The current application, which can be picked up in the main office, is also not fair to students who were not granted a position in the activities that they wanted. For example, students who auditioned for show choir, one act or musical and did not make the cut, get put at a disadvantage, but not from their lack of trying.  Similarly, students who signed up to be on student council, or any other election based club or organization, but weren’t voted in, also face the same disservice. That is not to say that schools should not have selective groups, but with the addition of Griffin Spirit Leaders it does feel like an unfair advantage for those who make it.

Aside from being a member of a school extracurricular activity or sport, many teachers have not fully formed their opinions of all of their students yet since it’s so early in the year. The only students teachers have truly heard from so far are students who feel comfortable talking out loud or who are popular with teachers. It is easy for sophomores and juniors who can easily go to a former teacher and have them sign the two required teacher signature spots, but what about the freshmen who still barely know their current teachers?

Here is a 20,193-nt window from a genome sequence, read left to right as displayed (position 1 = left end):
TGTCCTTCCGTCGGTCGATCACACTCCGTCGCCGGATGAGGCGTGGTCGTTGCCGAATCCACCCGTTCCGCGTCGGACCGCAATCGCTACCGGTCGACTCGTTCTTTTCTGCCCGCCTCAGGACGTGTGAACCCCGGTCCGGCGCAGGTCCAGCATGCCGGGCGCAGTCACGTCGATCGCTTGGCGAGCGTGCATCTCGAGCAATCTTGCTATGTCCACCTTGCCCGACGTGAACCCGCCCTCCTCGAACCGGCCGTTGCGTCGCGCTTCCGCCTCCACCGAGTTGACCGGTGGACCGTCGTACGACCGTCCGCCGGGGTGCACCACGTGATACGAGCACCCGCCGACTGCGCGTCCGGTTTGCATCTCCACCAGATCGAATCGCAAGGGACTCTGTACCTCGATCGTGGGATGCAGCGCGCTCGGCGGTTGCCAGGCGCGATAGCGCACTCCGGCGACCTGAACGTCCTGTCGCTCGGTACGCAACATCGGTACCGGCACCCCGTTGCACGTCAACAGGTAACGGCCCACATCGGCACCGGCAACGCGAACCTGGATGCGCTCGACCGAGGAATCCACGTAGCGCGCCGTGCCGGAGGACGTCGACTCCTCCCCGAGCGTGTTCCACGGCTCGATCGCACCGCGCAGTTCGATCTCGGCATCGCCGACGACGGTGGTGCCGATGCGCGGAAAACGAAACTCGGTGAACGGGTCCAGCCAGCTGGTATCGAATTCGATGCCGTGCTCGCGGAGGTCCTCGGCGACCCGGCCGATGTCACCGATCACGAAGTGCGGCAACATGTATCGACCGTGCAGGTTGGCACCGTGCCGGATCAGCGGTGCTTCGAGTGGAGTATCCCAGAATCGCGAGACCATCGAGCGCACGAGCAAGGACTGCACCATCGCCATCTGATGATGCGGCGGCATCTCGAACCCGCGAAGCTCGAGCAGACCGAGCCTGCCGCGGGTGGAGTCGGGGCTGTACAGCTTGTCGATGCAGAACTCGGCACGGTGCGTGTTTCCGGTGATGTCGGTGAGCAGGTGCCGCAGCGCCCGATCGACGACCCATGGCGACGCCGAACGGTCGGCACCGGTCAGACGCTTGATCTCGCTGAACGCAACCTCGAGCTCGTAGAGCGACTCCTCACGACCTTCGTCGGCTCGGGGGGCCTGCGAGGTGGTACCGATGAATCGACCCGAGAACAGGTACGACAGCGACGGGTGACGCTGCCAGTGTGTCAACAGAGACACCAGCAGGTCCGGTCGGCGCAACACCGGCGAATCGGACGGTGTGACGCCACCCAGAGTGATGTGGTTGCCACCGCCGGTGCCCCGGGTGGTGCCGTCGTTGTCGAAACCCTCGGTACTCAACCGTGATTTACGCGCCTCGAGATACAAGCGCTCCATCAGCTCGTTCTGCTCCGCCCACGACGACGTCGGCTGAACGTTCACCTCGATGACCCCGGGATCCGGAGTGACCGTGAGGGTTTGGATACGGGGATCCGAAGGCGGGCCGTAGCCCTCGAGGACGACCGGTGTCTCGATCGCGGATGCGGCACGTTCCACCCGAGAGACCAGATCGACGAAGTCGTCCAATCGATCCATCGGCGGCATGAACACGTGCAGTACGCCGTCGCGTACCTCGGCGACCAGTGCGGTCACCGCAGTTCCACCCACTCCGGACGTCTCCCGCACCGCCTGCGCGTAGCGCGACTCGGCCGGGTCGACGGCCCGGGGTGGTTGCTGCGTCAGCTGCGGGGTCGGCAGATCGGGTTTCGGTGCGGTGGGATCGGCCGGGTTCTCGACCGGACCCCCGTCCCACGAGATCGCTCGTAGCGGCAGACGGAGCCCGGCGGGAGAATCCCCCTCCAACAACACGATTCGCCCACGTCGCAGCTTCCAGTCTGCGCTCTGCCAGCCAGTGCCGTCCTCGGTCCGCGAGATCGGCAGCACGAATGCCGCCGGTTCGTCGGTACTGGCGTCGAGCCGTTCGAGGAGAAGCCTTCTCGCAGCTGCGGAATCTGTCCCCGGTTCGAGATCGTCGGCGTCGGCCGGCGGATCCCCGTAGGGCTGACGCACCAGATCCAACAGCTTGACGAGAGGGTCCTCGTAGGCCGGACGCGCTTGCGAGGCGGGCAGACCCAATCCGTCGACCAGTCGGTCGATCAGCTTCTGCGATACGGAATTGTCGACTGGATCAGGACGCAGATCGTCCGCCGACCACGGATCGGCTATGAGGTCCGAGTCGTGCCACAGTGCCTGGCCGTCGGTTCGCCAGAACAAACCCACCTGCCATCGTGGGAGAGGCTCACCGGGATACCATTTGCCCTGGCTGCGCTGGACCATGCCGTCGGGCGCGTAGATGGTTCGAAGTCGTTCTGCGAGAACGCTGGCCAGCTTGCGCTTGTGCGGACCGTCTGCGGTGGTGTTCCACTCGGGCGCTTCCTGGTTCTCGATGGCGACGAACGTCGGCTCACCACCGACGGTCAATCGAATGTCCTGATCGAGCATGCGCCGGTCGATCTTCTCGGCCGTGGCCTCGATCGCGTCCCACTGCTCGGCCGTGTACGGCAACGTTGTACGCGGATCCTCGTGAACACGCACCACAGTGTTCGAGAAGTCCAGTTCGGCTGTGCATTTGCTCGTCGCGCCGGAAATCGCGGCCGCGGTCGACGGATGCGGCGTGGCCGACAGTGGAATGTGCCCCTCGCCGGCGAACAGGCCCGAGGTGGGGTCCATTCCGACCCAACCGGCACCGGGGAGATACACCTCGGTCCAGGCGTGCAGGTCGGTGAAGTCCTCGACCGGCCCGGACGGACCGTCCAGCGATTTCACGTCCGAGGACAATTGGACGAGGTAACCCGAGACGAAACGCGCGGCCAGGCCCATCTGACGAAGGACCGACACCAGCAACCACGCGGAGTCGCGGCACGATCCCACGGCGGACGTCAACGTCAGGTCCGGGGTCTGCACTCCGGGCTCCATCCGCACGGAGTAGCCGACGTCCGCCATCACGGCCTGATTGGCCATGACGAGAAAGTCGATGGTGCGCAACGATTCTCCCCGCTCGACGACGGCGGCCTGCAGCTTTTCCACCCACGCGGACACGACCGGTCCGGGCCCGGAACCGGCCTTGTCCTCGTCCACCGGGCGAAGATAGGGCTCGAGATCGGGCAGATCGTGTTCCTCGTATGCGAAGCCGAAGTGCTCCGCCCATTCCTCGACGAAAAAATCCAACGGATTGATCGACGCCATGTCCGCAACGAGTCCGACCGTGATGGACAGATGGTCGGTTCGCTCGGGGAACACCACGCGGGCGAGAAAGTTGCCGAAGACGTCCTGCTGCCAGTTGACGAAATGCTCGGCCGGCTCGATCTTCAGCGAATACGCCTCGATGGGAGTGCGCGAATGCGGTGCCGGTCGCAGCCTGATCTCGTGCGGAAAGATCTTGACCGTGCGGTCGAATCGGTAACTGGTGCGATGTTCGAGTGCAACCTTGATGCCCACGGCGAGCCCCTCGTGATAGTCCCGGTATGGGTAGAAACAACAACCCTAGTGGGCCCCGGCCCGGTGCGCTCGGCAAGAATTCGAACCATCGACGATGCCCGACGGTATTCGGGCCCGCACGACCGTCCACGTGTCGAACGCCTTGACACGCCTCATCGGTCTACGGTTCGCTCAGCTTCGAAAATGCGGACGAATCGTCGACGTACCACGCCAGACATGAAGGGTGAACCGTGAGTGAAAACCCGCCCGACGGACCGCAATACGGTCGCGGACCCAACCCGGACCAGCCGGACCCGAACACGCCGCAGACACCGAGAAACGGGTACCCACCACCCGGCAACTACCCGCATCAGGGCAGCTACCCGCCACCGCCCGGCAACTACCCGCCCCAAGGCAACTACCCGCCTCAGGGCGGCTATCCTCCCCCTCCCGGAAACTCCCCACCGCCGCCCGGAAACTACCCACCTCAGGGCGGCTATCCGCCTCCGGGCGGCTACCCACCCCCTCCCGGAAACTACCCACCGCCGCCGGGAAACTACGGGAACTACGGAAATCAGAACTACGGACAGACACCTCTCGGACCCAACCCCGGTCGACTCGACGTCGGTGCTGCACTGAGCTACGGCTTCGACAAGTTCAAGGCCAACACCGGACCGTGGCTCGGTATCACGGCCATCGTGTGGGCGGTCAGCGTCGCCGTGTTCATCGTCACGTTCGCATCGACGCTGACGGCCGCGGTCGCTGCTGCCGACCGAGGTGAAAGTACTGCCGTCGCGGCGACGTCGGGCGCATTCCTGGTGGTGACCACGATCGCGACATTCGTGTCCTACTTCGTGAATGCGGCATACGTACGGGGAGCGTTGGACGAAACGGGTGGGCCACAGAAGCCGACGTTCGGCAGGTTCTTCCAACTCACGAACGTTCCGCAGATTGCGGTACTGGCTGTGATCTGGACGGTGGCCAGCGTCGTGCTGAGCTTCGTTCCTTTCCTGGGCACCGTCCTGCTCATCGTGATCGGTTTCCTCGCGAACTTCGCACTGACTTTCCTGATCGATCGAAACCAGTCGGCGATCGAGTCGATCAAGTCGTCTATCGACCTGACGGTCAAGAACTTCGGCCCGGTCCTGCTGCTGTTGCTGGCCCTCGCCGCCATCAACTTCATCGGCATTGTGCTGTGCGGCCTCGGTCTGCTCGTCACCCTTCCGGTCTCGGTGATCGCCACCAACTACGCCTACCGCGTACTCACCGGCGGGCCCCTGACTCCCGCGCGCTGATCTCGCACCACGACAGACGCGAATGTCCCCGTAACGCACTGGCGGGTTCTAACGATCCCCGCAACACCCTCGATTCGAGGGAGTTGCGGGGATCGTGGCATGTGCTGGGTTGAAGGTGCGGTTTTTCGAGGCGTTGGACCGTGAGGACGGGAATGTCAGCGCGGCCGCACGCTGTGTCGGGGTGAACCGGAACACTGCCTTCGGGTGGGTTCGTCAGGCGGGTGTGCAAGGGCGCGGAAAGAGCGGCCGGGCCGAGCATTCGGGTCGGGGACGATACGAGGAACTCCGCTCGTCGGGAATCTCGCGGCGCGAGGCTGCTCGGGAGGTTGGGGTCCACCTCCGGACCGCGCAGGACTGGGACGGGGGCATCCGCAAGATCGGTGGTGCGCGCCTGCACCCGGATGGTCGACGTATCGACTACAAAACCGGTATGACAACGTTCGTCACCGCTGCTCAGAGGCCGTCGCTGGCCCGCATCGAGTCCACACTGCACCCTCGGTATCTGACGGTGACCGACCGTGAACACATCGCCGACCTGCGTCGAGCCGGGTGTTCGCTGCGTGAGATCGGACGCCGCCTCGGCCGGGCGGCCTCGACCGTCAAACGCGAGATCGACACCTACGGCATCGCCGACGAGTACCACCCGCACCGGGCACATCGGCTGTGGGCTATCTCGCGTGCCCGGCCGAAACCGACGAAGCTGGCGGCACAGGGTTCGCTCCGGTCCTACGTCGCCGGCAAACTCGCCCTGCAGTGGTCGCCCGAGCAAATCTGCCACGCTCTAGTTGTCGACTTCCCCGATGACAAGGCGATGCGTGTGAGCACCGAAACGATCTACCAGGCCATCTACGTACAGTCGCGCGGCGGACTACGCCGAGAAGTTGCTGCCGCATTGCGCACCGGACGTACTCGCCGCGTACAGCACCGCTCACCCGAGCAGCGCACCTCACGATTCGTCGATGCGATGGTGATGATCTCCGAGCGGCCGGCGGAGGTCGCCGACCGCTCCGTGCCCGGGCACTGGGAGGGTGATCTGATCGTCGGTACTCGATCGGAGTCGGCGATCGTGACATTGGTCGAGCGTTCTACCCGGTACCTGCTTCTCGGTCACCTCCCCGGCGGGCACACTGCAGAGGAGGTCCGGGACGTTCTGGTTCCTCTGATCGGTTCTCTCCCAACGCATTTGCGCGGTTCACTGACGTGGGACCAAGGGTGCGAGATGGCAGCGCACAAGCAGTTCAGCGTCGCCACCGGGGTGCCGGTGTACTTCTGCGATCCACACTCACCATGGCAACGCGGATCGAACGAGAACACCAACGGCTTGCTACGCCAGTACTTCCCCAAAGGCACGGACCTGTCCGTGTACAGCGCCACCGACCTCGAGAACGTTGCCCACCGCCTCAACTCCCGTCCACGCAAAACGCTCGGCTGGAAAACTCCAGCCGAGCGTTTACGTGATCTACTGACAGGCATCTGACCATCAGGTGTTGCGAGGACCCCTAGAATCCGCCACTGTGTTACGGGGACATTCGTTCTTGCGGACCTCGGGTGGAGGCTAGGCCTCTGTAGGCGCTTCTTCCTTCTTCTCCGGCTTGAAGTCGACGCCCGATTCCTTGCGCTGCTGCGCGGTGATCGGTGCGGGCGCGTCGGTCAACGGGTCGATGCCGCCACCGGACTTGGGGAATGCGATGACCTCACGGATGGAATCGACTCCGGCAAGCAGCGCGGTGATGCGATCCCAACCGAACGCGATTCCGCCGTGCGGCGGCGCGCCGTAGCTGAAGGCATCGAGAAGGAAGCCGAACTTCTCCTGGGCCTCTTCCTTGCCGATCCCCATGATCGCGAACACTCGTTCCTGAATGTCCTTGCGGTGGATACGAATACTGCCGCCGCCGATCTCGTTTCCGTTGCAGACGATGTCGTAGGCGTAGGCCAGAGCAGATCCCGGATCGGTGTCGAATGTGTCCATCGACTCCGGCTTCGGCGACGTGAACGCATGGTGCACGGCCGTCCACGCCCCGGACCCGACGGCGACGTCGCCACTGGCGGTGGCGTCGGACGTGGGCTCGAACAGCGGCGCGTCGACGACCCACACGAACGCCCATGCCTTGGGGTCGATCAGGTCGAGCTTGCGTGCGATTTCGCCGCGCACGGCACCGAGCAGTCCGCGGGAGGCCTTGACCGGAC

With its current criteria, the Griffin Spirit Award doesn’t create an even playing field for all students.  However, the traditional homecoming royalty at most schools has the same problem, it becomes a popularity contest instead of an activity that allows students to come together as a school.

That being said, the Griffin Spirit Leaders award could turn into a more equal-opportunity award with a few changes. Students should be able to include what they do outside of school to gain points on the initial application. For example, students could be awarded points based on if they have a job in the community, do volunteer work or play a club sport. Of course, the activities would have to be verified, but they all have a positive impact on our community and they should be recognized, too.